The diurnal cycle of precipitation is a vital aspect of our weather and climate and is an important metric for understanding the effects of climate change (Figure. 1). The current generation of climate models is known to struggle in terms of reproducing the diurnal cycle over East Asia. This has severe adverse consequences for the simulation of clouds, precipitation, and regional circulations. These problems are believed to arise from the fact that East Asia’s diurnal cycle is governed by a complex set of interactions between land-surface, topography and large-scale air motions, which are difficult for climate models to capture.
Figure 1. Late-afternoon convection and precipitation over land. (Image by LI Puxi)
One route to improved simulation of the diurnal cycle is to use convection-permitting models (CPMs), which can resolve small-scale processes associated with deep convective cloud better than low-resolution climate models. This approach removes many of the uncertainties associated with lower-resolution models and has been shown to improve predictions of the diurnal cycle elsewhere in the world. However, to date, there have been no season-long CPM simulation focused on EASM due to their high computational cost.
Recently, under the Climate Science for Service Partnership (CSSP China) (http://www.lasg.ac.cn/cssp/index.html), supported by the UK-China Research and innovation Partnership Fund, LI Puxi, a PhD candidate from the Institute of Atmospheric Physics, Chinese Academy of Sciences, along with his mentor Prof. ZHOU Tianjun, have collaborated with Prof. LI Jian in the Chinese Academy of Meteorological Sciences and Dr. Kalli FURTADO from the UK Met Office, to analyze a regional convection-permitting simulation, which encompasses an entire warm-season of the East Asian monsoon.
Their results show that the CPM significantly improves the simulation of precipitation. In fact, many climatologically important aspects of East Asian rainfall only emerge when simulated with the CPM. For example, the late afternoon precipitation over the Mei-yu region and southern China (Figure. 2), as well as the diurnal cycle of low-level winds over those two regions are better simulated by the CPM. The study also highlights some areas where further development of convective-scale model is also needed. For example, the CPM is shown to overestimate rainfall over central eastern China, a typical model bias of CPM which the authors show is related to excessive sensible heating flux from the surface.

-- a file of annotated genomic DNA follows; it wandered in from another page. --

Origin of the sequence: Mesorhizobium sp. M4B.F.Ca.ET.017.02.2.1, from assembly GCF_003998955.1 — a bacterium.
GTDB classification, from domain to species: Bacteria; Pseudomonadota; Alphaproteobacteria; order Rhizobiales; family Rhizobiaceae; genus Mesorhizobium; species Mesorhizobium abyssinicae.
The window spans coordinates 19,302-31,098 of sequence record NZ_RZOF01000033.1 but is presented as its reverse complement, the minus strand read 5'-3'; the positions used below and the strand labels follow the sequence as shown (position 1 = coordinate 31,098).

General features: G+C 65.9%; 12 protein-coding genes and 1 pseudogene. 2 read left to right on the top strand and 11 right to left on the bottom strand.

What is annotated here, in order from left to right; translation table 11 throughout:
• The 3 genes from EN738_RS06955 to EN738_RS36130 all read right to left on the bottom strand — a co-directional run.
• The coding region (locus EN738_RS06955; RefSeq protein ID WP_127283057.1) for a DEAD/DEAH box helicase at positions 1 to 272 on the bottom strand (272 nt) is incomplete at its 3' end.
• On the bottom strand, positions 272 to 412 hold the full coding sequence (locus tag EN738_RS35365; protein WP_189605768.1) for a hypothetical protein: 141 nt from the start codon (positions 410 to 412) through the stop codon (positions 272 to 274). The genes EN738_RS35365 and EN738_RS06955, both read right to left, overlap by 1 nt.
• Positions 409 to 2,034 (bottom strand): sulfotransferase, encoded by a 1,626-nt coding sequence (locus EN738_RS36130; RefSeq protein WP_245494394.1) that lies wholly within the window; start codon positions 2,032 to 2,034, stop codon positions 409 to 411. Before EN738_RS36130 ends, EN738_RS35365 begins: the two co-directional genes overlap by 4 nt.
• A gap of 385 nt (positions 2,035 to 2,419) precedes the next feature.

Figure 2. Normalized mean diurnal cycle of summer mean precipitation amount (first column), frequency (second column) averaged over the four sub-regions from rain gauge data (OBS; black line), convection-permitting model (CPM-4p4; red line) and large-scale convection-parameterized model (LSM 13p2; blue line). The unit of x axis is local solar time in hours. (Image by LI Puxi)
"In contrast to previous real-time precipitation forecast using CPM over EASM, this is the first time in literature to investigate the ability of a season-long regional CPM continuous simulation to reproduce the diurnal cycle of precipitation, as well as the associated atmospheric circulation over EASM”, as reported by the first author of the paper Mr. LI Puxi.
Researchers plan to follow up with this study. “We are systemically investigating the added value of CPM over EASM and hope to use the CPM to deepen our understanding of physical process of some unique features of EASM”, Prof. ZHOU Tianjun, the corresponding author of the study, added.
This work is recently published in Climate Dynamics.
The UK China Research and Innovation Partnership Fund (Newton Fund)
The UK-China Research and Innovation Partnership Fund is a bilateral partnership between the UK and China. It is funded in China by a range of partners and in the UK by the Newton Fund.
The Newton Fund builds research and innovation partnerships with 17 active partner countries to support economic development and social welfare, and to develop research and innovation capacity for long-term sustainable growth. It has a total UK Government investment of ￡735 million up until 2021, with matched resources from the partner countries. The Newton Fund is managed by the UK Department for Business, Energy and Industrial Strategy (BEIS), and delivered through 15 UK delivery partners, which include the Research Councils, the UK Academies, the British Council, Innovate UK and the Met Office. For further information visit the Newton Fund website (www.newtonfund.ac.uk) and follow via Twitter: @NewtonFund.
Puxi Li, Kalli Furtado, Tianjun Zhou*, Haoming Chen, Jian Li, Zhun Guo and Chan Xiao (2018). The diurnal cycle of East Asian summer monsoon precipitation simulated by the Met Office Unified Model at convection-permitting scales. Climate Dynamics, 1-21. doi: 10.1007/s00382-018-4368-z
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